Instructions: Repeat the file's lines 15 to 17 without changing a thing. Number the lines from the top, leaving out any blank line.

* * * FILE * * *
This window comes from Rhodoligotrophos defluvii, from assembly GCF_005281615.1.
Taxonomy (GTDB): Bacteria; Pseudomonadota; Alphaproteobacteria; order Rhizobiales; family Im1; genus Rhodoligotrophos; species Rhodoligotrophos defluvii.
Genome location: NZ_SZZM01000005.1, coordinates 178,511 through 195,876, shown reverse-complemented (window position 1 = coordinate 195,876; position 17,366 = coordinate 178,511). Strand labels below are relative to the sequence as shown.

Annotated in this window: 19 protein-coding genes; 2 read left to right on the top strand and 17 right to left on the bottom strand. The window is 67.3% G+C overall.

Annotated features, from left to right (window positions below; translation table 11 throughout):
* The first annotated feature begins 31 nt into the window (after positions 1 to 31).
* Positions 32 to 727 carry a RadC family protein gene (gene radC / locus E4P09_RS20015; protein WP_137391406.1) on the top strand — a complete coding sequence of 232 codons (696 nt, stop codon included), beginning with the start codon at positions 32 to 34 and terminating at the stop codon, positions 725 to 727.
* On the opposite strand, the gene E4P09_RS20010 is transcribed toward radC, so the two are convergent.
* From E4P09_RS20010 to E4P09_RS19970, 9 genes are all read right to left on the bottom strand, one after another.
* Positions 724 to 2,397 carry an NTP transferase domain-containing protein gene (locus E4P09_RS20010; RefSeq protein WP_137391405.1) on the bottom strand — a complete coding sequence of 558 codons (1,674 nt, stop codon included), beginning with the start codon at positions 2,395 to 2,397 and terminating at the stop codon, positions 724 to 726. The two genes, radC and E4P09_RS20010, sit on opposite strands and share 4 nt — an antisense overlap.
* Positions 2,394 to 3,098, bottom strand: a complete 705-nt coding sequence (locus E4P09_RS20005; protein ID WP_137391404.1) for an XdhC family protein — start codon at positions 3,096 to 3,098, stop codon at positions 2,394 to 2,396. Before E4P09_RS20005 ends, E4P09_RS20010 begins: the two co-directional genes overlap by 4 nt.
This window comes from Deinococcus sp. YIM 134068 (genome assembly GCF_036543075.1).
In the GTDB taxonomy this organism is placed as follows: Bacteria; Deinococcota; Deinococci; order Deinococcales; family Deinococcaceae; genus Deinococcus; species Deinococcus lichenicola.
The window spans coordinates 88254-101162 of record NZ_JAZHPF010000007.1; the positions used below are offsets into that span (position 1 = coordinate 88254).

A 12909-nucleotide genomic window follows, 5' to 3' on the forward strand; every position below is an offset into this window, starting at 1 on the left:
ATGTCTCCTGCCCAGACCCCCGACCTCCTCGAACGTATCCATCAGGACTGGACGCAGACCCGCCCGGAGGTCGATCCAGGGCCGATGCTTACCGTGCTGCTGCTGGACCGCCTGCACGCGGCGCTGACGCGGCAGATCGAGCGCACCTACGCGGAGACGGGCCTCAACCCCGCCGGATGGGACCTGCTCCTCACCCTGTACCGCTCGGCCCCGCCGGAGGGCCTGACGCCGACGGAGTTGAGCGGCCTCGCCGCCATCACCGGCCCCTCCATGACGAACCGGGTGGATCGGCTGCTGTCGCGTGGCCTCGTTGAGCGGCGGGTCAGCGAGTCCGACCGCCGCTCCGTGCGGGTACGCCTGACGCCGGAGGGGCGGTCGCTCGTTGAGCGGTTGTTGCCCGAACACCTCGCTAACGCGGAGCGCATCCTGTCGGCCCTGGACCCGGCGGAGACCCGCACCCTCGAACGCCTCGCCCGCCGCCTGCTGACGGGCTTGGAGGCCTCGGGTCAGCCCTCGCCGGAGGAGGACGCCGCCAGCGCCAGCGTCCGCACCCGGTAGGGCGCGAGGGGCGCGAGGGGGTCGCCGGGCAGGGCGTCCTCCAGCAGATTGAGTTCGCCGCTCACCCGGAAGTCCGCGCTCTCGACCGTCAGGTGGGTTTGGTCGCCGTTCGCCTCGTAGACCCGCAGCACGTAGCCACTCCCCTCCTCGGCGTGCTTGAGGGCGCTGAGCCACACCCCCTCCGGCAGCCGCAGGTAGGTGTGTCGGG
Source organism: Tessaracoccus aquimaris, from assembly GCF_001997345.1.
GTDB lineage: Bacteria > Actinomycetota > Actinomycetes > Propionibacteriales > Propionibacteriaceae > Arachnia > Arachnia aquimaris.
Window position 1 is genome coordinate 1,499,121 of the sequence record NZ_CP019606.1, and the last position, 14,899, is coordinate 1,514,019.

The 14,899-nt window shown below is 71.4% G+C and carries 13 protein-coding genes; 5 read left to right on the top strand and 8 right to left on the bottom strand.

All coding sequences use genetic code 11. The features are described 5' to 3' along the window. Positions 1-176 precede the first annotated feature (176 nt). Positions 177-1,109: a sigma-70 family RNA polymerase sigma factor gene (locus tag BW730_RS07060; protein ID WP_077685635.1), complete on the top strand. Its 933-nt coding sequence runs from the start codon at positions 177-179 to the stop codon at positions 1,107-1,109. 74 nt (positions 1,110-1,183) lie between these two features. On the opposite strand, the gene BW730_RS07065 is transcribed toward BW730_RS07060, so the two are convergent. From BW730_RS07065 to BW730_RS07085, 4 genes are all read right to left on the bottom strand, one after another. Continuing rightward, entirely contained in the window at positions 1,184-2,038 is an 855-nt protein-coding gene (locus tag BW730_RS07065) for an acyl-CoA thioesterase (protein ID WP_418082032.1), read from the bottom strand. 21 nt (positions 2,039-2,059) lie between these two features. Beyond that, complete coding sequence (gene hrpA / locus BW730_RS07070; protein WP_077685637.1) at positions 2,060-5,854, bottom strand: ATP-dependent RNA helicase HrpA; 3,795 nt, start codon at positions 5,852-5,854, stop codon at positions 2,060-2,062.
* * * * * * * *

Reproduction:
A 12909-nucleotide genomic window follows, 5' to 3' on the forward strand; every position below is an offset into this window, starting at 1 on the left:
ATGTCTCCTGCCCAGACCCCCGACCTCCTCGAACGTATCCATCAGGACTGGACGCAGACCCGCCCGGAGGTCGATCCAGGGCCGATGCTTACCGTGCTGCTGCTGGACCGCCTGCACGCGGCGCTGACGCGGCAGATCGAGCGCACCTACGCGGAGACGGGCCTCAACCCCGCCGGATGGGACCTGCTCCTCACCCTGTACCGCTCGGCCCCGCCGGAGGGCCTGACGCCGACGGAGTTGAGCGGCCTCGCCGCCATCACCGGCCCCTCCATGACGAACCGGGTGGATCGGCTGCTGTCGCGTGGCCTCGTTGAGCGGCGGGTCAGCGAGTCCGACCGCCGCTCCGTGCGGGTACGCCTGACGCCGGAGGGGCGGTCGCTCGTTGAGCGGTTGTTGCCCGAACACCTCGCTAACGCGGAGCGCATCCTGTCGGCCCTGGACCCGGCGGAGACCCGCACCCTCGAACGCCTCGCCCGCCGCCTGCTGACGGGCTTGGAGGCCTCGGGTCAGCCCTCGCCGGAGGAGGACGCCGCCAGCGCCAGCGTCCGCACCCGGTAGGGCGCGAGGGGCGCGAGGGGGTCGCCGGGCAGGGCGTCCTCCAGCAGATTGAGTTCGCCGCTCACCCGGAAGTCCGCGCTCTCGACCGTCAGGTGGGTTTGGTCGCCGTTCGCCTCGTAGACCCGCAGCACGTAGCCACTCCCCTCCTCGGCGTGCTTGAGGGCGCTGAGCCACACCCCCTCCGGCAGCCGCAGGTAGGTGTGTCGGG
Source organism: Tessaracoccus aquimaris, from assembly GCF_001997345.1.